Renée Jean / Williston Herald
WILLISTON, N.D.—While the east side of North Dakota was first to report a human case of West Nile virus, the most recent statistics show the epicenter of the disease is settling in over Williams and McKenzie counties in the northwest corner of the state.. Both counties are reporting positive tests for the disease in trapped Culex tarsalis, the mosquito that can both carry and transmit West Nile virus. They are also showing the highest numbers of the West Nile mosquito. In Williams County, trap counts were 100 and in McKenzie they were 460.
WILLISTON, N.D.—Among the fine print in the repeal of the Waters of the U.S. rule passed by the U.S. House of Representatives in early June is language aimed at improving access to fishing at Lake Sakakawea.
WILLISTON, N.D.—The Permian came to call on the Bakken Thursday afternoon, May 31, and what followed was an interesting exchange of information and a lot of "me too" moments. The story of how Williston handled its boom has played out in a very public way, with many national media parachuting into the area to write stories about the community's growing pains.
WILLISTON, N.D.—The farm bill will have to wait for June, but that wasn't really a surprise to Williston-area farmer Ryan Ellis. "It seems like this always happens," he said. "The last one in 2014 I think they kicked the can down the road for two or three years. They just kept re-upping whatever the previous bill had been."
WILLISTON, N.D. — Williston snagged 2/10th of an inch of rain overnight Wednesday, May 23 — not enough to move the needle on a moderate drought that continues to have its big fat thumb pressed down on western North Dakota. The latest U.S. Drought Monitor map shows Williams County still under a moderate drought, unchanged from last week. It's also only slightly better than the picture looked three months ago.
WILLISTON, N.D.—All of the sites area fishermen showed the U.S. Army Corps of Engineers on Wednesday, May 23, made the short list of places the federal agency will reconsider for expanded or improved fishing access.
WILLISTON, N.D.—She works at Smiling Moose, and isn't looking for a home to buy. That's not because 22-year-old Sarah Villamore and her husband don't want to, however. It's because the Williston native has given up on finding what she and her husband can afford in the Williston market. It just doesn't exist yet. "It's difficult if you are a millenial trying to buy a home," Villamore said. "You don't want to buy the cheap, crappy ones because then you are just throwing all your money away."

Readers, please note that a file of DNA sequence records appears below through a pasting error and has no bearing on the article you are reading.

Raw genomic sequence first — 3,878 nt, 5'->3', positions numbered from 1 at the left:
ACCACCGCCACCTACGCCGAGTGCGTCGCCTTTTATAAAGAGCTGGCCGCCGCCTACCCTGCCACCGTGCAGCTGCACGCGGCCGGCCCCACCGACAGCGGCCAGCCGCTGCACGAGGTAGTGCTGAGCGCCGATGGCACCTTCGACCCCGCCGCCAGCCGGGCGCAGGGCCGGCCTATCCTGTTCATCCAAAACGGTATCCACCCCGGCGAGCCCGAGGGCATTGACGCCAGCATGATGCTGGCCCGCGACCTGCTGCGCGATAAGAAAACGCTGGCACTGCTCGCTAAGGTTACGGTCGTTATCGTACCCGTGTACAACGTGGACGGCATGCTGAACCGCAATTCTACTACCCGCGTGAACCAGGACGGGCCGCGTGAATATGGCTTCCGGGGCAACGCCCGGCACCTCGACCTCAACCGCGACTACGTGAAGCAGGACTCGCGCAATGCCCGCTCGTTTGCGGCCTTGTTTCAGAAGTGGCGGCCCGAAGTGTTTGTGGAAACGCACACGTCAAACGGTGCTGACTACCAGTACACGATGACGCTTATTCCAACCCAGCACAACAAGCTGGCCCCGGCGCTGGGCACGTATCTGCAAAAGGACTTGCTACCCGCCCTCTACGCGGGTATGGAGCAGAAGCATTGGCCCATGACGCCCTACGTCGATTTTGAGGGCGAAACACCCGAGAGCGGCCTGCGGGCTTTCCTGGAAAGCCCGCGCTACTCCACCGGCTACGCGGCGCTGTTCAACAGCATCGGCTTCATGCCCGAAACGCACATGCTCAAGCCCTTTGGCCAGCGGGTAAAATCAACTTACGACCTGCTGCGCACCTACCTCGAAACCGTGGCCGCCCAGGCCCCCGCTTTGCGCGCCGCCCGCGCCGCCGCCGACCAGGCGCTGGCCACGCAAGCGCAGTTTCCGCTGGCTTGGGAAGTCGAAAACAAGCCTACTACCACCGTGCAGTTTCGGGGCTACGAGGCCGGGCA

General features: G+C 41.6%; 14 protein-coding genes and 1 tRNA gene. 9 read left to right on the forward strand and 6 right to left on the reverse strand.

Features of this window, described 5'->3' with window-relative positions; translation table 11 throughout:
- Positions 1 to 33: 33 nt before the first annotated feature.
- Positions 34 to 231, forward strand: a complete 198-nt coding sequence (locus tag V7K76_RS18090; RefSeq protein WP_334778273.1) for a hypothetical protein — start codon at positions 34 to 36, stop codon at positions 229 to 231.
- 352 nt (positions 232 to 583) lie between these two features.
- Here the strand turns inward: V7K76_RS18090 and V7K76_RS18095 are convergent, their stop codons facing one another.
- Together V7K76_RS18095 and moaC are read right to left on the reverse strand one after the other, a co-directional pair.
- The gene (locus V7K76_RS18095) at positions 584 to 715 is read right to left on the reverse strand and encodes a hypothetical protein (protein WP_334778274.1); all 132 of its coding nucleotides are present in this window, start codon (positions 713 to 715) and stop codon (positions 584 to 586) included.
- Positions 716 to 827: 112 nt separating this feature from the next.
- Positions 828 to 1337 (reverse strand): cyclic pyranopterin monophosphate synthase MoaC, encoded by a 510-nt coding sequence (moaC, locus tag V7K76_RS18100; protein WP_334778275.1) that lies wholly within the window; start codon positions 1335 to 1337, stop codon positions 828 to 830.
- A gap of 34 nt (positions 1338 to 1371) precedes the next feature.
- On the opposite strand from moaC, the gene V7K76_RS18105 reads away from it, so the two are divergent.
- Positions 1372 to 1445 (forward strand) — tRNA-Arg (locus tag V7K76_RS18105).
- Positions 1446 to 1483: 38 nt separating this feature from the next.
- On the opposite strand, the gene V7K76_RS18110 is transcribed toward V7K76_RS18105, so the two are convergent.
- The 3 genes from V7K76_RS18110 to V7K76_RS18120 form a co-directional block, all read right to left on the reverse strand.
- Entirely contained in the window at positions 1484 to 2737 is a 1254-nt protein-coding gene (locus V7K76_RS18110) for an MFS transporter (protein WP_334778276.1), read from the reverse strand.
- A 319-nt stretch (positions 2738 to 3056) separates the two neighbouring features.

WATFORD CITY, N.D. - - McKenzie County's Emergency Management Director Karolin Jappe is carrying sandbags around with her to pass out to those in the path of ice jams that are working their way down the Yellowstone River to where it joins the Missouri River in far western North Dakota near the Montana border.
WILLISTON, N.D. — Behind the Washington curtains — but in not-so-secret media-leaked fashion — senior members of the Republican party are romancing Congressman Kevin Cramer into a 2018 run for Sen. Heidi Heitkamp's seat. This week, Cramer admitted he is not just flirting with that idea, but giving it serious consideration. He anticipates announcing a decision in January or February, he said Wednesday, Dec. 27, to allow people with an interest in either race to have enough lead time to make decisions themselves.
MISSOURI-YELLOWSTONE RIVER CONFLUENCE — Chairs were placed in jovial circles with fishermen hard at work on their paddlefishing gear at a camper city sprung up practically overnight at the confluence of the Yellowstone and Missouri rivers near the Montana-North Dakota border. Monday, May 1 marked opening day for paddlefishing season, but as it was a mandatory catch and release day, most of the hopeful fishermen were sitting in camp, making sure all their hooks, weights and poles were prepped for today, the first catch and keep day of the season.